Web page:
1861 – Church of All Saints, Kensington Park, London
Elevations, Detail of Belfry Stage & Plan from The Building News, September 15th 1876. Construction on All Saints church was originally begun in the mid 19th century by the Reverend Dr Samuel Walker, following designs by architect William White, working with Sir George Gilbert Scott. The church was to be the centerpiece of the development now known as Colville and Powis Squares. Walker was deeply religious and his vision was for a “free and open church” which would be a spiritual centre for the newly built neighbourhood. Unfortunately, he experienced severe financial difficulties and was eventually declared bankrupt. The building was left unfinished for several years, lacking a spire, and remaining unfurnished, during which time it became known as All-Sinners-in-the-Mud. It was eventually completed in 1861, by The Rev. John Light of Trinity College Dublin, at a cost of £25,000. The spire envisioned in White’s original designs was never completed. The tower is 100 feet high and is said to resemble the medieval Belfry of Bruges, Belgium.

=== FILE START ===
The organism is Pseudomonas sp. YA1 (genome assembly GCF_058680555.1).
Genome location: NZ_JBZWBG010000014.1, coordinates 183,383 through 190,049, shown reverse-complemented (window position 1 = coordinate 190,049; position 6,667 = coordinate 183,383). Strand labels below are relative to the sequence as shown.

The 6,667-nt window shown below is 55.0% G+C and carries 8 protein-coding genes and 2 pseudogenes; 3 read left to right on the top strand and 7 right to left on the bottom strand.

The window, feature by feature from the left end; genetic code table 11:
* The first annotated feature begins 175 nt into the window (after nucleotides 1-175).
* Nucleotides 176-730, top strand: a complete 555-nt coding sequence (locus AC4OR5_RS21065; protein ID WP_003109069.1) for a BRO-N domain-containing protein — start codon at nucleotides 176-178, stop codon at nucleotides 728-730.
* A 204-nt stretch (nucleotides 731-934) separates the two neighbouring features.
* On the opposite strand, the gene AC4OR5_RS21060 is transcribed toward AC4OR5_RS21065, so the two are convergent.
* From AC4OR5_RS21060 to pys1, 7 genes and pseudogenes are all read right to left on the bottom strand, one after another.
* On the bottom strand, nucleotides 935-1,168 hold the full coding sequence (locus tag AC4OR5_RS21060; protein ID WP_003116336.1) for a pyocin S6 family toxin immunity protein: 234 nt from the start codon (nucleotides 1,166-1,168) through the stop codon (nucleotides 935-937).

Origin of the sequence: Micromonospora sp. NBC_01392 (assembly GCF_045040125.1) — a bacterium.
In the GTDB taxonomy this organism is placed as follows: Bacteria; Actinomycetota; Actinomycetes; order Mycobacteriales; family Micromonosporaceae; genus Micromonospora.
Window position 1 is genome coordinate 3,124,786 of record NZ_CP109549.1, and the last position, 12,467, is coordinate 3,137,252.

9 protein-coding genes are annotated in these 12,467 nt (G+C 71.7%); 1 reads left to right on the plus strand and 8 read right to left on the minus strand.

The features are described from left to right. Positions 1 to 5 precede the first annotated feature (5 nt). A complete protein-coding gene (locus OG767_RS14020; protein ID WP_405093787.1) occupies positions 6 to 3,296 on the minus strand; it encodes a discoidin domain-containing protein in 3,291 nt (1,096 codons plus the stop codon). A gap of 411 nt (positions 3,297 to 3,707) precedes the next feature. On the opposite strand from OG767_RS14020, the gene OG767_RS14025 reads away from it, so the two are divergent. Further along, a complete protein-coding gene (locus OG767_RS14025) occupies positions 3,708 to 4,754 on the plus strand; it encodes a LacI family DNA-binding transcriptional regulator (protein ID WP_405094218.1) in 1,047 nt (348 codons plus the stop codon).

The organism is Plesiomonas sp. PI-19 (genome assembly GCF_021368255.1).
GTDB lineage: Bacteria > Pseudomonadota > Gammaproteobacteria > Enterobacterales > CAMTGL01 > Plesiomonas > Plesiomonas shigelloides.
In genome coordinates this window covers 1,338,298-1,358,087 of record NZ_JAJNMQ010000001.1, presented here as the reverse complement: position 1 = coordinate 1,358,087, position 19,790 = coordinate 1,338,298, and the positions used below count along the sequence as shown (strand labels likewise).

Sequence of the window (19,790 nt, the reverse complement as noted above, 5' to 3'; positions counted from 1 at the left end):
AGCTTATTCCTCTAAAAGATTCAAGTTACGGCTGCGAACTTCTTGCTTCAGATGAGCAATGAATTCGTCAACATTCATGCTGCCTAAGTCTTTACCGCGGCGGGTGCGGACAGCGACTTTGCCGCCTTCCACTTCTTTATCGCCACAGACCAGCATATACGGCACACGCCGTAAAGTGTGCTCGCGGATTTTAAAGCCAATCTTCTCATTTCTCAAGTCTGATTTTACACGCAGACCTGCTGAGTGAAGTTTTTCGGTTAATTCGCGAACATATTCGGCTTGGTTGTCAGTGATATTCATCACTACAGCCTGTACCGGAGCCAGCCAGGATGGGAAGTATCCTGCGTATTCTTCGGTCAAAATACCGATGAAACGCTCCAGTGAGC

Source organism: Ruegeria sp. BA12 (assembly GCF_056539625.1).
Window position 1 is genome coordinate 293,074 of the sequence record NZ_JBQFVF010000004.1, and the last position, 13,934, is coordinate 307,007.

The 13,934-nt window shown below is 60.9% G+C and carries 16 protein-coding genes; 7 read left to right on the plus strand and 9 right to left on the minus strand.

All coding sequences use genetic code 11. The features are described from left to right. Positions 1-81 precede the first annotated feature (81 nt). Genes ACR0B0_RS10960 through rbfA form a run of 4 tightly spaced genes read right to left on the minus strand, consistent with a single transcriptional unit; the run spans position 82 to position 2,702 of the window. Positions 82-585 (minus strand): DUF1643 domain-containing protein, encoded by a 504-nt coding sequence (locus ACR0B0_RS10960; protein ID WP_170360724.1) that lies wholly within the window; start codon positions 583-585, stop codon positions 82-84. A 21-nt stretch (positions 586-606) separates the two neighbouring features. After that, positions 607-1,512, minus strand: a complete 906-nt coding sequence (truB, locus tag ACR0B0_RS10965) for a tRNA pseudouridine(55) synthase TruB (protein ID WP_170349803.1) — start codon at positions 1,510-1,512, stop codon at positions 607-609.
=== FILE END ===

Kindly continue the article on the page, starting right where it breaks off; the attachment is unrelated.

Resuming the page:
The church suffered from severe bomb damage in World War II during The Blitz, along with neighbouring buildings such as Pinehurst Court, at 1-9 Colville Gardens. The first bombs fell on September 26, 1940, and the church was hit again in March and June 1944. The Lady chapel and the south transept chapel were destroyed. Restoration work was eventually completed in 1951.